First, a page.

Brushes: You would want to use soft and flexible bristles, made of either natural or synthetic fibre. Avoid the brushes with hard plastic bristles that come in children's painting kits. These are harsh, they don't spread paint colour well across your surface, and they make scratchy lines.

<>Applying Paint to Your Shirt <>
Dip your brush generously, and tap the excess back into the palette. Press the brush firmly with each stroke. You will be able to tell if the paint is penetrating the surface of the fabric. You should still be able to see the texture of the fabric under the colour. If not, you may have used too much. If you can still see the colour of the T-shirt from under your paint, you may want to apply a second coat, making sure to press firmly so it will soak into the fabric more adequately. White paint on dark fabric will usually take a second coat. Some of the lighter shades of yellow will cause the same problem.

Fabric paint needs to be heat-set. Allow the paint to dry and "cure" according to the manufacturer's instructions. Remove the board or hoop and then lay the shirt flat on your ironing board. Cover it with a paper towel or paper bag. Iron it on medium for the length of time specified on the paint container. (This is usually for a minute or two, moving the iron back and forth evenly across the surface, or by holding it in one place for a minute on each section of the picture.)

By Nusrat

Bits & pieces

Flying fiesta!

An Egyptian, a Siberian and a Bangladeshi were all traveling on a plane together. All, claiming to be very patriotic, had a bet that they could tell when the plane passed their country by simply keeping their hand out of the window. A little later the Egyptian withdrew his hand. 'We are passing over my country now', he announced. 'How can you tell?' the others asked. 'Simple,' he replied. 'It's hot outside'. A little later the Siberian withdrew his hand. 'We are passing over my country now', he announced. 'How can you tell?' the others asked. 'Simple,' he replied. 'It's freezing outside'. A little later the Bangladeshi withdrew his hand. 'We are passing over my country now', he announced, 'and it looks like I'm more patriotic than both of you, as I can predict we are right over Gulistan (Dhaka) right now'. 'How can you tell?' the others chorused. 'Simple,' he replied. 'I just lost my watch!'


There were three people on a plane, a school student, a university student and an old teacher, with only two parachutes. Suddenly the pilot announced that the engine was giving trouble and that they'd all have to jump. The school student, being the youngest and swiftest, grabbed one of the parachutes before the other two could even grasp the situation. The remaining two looked at each other in shock. The university student, recovering quickly, looked at the old teacher with overconfidence. 'My dear man,' he said, 'you have already lived your life and grown old. However, I am still young and impatiently anxious to begin my life. So I guess it should be me'. Without waiting for an answer, he then turned around and jumped out of the plane. The school student watched all this in silence. Just before jumping off, he turned around and invited the old man to jump off with him. 'Bur what about the parachute?' the teacher asked. 'It's okay,' the school student assured him. ' By being "impatiently anxious to begin (his) life" the university student jumped off the plane with my school bag!'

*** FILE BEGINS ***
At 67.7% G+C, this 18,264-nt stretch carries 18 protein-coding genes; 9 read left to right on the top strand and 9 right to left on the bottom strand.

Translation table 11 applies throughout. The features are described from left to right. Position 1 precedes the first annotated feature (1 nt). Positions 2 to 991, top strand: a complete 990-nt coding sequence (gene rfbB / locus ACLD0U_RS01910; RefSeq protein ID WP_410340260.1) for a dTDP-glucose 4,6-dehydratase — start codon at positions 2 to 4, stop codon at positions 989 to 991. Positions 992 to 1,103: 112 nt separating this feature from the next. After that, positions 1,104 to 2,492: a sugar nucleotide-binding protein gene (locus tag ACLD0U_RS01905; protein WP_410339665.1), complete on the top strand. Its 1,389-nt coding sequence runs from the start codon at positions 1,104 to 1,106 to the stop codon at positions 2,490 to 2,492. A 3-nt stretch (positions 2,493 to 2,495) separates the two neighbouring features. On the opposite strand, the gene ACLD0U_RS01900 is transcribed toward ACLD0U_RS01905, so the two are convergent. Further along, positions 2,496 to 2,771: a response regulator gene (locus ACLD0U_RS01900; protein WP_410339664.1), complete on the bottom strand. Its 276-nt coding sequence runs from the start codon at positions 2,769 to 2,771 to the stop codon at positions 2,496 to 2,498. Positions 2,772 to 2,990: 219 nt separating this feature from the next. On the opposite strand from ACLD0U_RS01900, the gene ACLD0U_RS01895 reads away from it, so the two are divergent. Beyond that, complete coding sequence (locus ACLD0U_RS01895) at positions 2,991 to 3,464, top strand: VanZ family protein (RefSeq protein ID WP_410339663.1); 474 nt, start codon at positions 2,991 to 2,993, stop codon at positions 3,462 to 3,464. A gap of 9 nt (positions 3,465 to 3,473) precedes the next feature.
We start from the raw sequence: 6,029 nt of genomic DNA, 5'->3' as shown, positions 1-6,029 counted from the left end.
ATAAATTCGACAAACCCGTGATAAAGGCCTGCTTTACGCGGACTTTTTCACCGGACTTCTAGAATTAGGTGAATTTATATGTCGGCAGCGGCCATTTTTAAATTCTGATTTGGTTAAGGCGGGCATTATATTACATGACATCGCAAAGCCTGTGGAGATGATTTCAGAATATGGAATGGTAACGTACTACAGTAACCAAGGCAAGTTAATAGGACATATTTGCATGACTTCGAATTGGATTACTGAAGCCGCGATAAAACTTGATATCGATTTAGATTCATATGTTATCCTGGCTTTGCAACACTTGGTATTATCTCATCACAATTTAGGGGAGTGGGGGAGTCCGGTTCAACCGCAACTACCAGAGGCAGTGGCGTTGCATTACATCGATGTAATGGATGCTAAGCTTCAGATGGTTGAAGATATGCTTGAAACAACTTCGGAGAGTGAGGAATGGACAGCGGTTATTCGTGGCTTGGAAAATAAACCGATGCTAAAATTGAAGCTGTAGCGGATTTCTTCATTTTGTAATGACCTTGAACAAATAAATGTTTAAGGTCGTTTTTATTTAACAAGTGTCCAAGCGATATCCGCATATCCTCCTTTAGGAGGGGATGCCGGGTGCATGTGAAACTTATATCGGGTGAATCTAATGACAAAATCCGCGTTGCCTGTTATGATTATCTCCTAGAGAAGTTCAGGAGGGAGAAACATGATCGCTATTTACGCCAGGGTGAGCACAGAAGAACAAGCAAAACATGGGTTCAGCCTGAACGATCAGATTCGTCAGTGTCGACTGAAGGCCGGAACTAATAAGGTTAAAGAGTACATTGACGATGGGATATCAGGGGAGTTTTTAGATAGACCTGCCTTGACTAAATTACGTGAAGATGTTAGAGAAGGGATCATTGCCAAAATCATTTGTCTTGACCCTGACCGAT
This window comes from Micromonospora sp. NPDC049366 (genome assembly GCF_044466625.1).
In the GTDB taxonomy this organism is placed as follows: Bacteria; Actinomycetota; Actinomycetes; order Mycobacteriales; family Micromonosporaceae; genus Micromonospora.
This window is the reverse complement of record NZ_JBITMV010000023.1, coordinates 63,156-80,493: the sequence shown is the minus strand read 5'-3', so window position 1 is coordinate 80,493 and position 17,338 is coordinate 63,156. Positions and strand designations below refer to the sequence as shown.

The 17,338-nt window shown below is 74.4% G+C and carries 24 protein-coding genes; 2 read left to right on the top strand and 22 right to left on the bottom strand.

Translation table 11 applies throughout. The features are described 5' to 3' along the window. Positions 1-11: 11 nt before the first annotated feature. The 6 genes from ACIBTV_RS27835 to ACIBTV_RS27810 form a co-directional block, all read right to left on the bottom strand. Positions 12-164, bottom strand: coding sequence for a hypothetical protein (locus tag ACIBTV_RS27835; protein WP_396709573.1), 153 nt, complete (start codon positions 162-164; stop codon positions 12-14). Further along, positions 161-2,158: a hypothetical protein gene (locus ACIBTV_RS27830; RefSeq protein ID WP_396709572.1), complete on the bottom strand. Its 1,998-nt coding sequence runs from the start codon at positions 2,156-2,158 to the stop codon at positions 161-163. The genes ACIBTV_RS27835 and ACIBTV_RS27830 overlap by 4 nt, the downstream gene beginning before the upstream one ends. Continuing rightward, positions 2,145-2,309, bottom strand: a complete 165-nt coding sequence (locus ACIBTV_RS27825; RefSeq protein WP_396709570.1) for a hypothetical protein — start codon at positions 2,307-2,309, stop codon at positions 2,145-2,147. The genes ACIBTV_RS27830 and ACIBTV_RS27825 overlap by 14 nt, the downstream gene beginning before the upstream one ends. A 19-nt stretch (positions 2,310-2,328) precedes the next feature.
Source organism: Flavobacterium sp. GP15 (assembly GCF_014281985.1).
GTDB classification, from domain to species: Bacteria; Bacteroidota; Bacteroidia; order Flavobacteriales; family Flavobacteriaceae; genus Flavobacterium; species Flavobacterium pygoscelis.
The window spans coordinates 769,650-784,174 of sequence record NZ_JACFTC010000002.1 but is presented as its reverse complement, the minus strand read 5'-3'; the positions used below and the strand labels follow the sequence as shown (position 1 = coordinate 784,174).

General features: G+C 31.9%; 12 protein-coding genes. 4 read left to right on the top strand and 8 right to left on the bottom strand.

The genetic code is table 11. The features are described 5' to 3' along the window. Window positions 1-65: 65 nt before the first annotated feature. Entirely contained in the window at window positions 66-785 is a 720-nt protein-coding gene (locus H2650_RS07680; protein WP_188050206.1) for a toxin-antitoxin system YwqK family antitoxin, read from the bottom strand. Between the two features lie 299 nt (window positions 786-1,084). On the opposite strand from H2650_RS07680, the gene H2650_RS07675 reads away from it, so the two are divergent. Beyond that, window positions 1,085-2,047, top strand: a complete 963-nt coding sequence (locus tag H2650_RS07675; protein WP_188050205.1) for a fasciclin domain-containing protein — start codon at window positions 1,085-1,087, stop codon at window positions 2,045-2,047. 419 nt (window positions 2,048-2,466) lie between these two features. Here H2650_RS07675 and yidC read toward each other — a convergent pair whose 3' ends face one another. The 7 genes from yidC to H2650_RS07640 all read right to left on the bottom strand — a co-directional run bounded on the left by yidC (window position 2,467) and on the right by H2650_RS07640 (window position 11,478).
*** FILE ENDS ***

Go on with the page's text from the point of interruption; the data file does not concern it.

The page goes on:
A plane was traveling, with a passenger representative from every country. Due to overloading of luggage, the pilot requested everyone to throw off some off their luggage, which was of least importance to them. The representative from South Africa began by taking out gold bars from his luggage, and throwing them out of the plane's window. 'You see,' he explained, 'we have so much gold in our country that we can afford to throw it off like this.' The representative from Sri Lanka followed suit by taking out all the packets of tea from his luggage, and throwing them out. 'You see,' he explained, 'we have so much tea in our country that we can afford to throw it off like this.' The unloading of luggage continued in this manner. When the Bangladeshi's time came, he turned and promptly picking up the passenger sitting next to him, tossed him out of the window. The other passengers gaped at him. 'You see,' he explained, 'we have so many people in our country that we can afford to…'

Complied by Jennifer Ashraf


Let a little boy survive

A little boy struggles hard with this cruel life in a gloomy hospital bed as you read this. The boy is suffering from blood cancer. He is a student of class X in Comilla Zilla School. His name is Aftabul Alom Bhuiyan (Elman). A promising student, he has been awarded scholarships in both Class V and Class VIII. He recently lost his father, and his elder brother, still a student, struggles hard to hold things together. His sister is a student of Shahjalal University, and his other brother studies in Dhaka University. The darkness of the hospital bed engulfs the whole family as they struggle hard to raise expenses for his treatment.

The doctors have recommended that he be transferred to foreign medical facilities as soon as possible, due to lack of proper medical facilities in Bangladesh. This requires money far beyond the family's reach.

The dreams of this little boy are now in your hands.
Please contact, Ph: 0171-120550, 8015173 & 8810040 (Dr. Afikul Islam). Bank
Account: Rasheda Begum, Saving Account No. 21021961, United Commercial Bank
Ltd. Mohakhali Branch, Dhaka.